For Finley Stevens, letters often appear like squiggles jumping around on a page. So when the 11-year-old – who is dyslexic and also suffers from dyspraxia, a neurological disorder that affects movement and coordination – played a lead role in a stage musical last year, his parents were overjoyed.
A year-six pupil at Kings' School Al Barsha, he was picked by Dubai production company Duo Productions to play Grandpa Joe in Charlie and the Chocolate Factory.
He has come even further since then. On Friday, Finley will walk onto the stage at Dubai College auditorium wearing an 18th-century-style posh cravat and tailcoat as he stars as The Doctor in Treasure Island, an adaptation of the classic novel by 19th-century Scottish author Robert Louis Stevenson, about greedy pirates and a mutinous crew vying for a piece of Isle of Treasure.
Hazel Hiles, who founded Duo Productions two years ago with her husband, Andy, says she began writing for children of all abilities because she wanted theatre to be more inclusive.
Also among the 34 middle-school pupils in the cast are four children with varying degrees of Attention Deficit Hyperactivity Disorder.
“I’ve always had an interest in making it simpler for young children to pick up theatre,” says Hiles. “If you are writing the script as if you are speaking to them, instead of the way a book is written, they find it much easier because it isn’t like learning lines. “Often children with dyslexia are better at acting than those who are good at reading. They tend to be more natural.”
Hiles uses visual cues to help Finley memorise his lines.
“We associate everything with movement,” she says. “I give him the positioning and a description before asking him to look at the script, and then read his lines while doing the action. That makes it easier for him to learn.”
The directors have also converted the script into a 12-part radio play and made lyrical videos for the songs to make it easier for the students to learn their lines and familiarise them with the pirates’ Cornish accent.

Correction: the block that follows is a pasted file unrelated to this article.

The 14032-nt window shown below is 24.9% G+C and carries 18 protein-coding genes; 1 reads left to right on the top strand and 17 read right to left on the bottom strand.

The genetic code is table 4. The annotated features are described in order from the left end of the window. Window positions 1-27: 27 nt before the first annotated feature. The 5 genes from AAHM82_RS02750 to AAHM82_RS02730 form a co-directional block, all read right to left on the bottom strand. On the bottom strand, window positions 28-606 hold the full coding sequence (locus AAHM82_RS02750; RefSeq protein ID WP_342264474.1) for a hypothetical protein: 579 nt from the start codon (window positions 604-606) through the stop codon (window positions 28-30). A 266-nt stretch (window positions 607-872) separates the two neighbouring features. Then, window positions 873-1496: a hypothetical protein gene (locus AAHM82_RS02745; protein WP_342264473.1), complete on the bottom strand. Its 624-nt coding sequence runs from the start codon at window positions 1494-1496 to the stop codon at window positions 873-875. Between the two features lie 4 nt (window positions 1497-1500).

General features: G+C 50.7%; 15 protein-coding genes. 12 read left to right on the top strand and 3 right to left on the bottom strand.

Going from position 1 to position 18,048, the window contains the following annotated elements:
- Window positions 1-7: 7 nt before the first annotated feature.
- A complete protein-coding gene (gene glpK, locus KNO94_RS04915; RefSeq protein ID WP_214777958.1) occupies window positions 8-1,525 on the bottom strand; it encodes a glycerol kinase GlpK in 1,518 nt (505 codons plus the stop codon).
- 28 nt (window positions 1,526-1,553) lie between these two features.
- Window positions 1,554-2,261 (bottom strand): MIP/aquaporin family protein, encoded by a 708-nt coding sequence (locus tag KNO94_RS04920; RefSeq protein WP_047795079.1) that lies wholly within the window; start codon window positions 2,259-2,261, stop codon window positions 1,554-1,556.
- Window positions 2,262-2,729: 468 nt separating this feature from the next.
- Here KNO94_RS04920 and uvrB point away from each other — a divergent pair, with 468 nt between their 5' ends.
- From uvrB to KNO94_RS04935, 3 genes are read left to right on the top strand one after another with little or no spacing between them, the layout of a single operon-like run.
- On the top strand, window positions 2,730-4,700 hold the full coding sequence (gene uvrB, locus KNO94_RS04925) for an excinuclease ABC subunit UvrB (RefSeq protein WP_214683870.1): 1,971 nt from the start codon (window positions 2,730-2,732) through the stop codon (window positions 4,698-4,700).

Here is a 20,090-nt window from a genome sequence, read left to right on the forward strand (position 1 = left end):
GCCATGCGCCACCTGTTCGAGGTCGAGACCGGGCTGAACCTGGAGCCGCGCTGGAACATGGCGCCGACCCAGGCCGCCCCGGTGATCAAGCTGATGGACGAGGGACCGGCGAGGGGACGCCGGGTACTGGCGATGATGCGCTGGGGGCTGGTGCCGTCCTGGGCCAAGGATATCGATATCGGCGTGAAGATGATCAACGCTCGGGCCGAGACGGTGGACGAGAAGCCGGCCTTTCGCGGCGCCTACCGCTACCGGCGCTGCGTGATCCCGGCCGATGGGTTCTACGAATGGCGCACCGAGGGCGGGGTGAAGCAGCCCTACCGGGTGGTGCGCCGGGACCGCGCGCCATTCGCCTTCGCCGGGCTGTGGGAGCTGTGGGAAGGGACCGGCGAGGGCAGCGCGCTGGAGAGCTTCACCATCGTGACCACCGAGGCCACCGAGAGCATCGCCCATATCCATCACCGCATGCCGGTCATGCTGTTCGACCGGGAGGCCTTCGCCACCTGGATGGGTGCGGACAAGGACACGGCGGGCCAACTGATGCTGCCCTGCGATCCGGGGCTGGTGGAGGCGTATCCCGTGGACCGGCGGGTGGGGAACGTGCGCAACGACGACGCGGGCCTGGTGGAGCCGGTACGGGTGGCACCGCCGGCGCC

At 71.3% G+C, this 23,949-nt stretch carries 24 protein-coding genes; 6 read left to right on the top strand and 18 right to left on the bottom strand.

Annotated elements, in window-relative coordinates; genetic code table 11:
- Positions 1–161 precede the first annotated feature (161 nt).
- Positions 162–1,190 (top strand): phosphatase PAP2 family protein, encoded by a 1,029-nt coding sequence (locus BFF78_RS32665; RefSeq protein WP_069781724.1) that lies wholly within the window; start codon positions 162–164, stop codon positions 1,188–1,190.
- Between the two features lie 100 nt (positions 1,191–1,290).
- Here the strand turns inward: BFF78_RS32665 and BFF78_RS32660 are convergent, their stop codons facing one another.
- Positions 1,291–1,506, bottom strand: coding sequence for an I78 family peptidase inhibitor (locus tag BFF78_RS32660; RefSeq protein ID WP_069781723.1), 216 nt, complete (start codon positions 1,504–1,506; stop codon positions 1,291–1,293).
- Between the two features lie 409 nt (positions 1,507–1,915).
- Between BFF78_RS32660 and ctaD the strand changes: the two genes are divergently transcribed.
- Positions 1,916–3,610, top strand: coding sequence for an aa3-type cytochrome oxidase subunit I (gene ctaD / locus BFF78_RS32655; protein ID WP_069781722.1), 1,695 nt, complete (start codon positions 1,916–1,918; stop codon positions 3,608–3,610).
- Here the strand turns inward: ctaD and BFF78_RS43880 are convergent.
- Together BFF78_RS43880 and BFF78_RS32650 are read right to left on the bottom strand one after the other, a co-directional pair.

Finley’s mum, Fay Stevens, says that she was worried when he said he wanted to perform.
“I knew it would be hard for him to learn and remember the lines,” she says. “As Finley grows older, his confidence is affected in school because he feels like his peers are moving forward and he cannot catch up in studies. So these productions have come at the right time because they have definitely boosted his self-confidence and he seems a lot happier.”
During an after-school rehearsal, Finley goes off-script a few times but Andy refocuses his attention by feeding him the lines.
“Finley takes acting very seriously,” says Stevens. “We keep going over his lines. He does have trouble remembering sometimes, but I don’t know how he manages. I’m proud.”
Finlay’s younger brother, Max, who is also dyslexic, also has a part in the musical.
Hazel and Andy have written more than 28 children’s plays in the past 20 years, and are involved in every aspect of each production, from the script to the songs. Before moving to Dubai, Hazel set up two youth theatres in the United Kingdom, while Andy built his portfolio at the The Royal Shakespeare Company, and in schools in Kuwait. He now leads the music division at Kings’ Dubai.
• Treasure Island – The Musical is at the Dubai College Auditorium at 2.15pm and 7.15pm on Friday. Tickets cost Dh50. To book, email email@example.com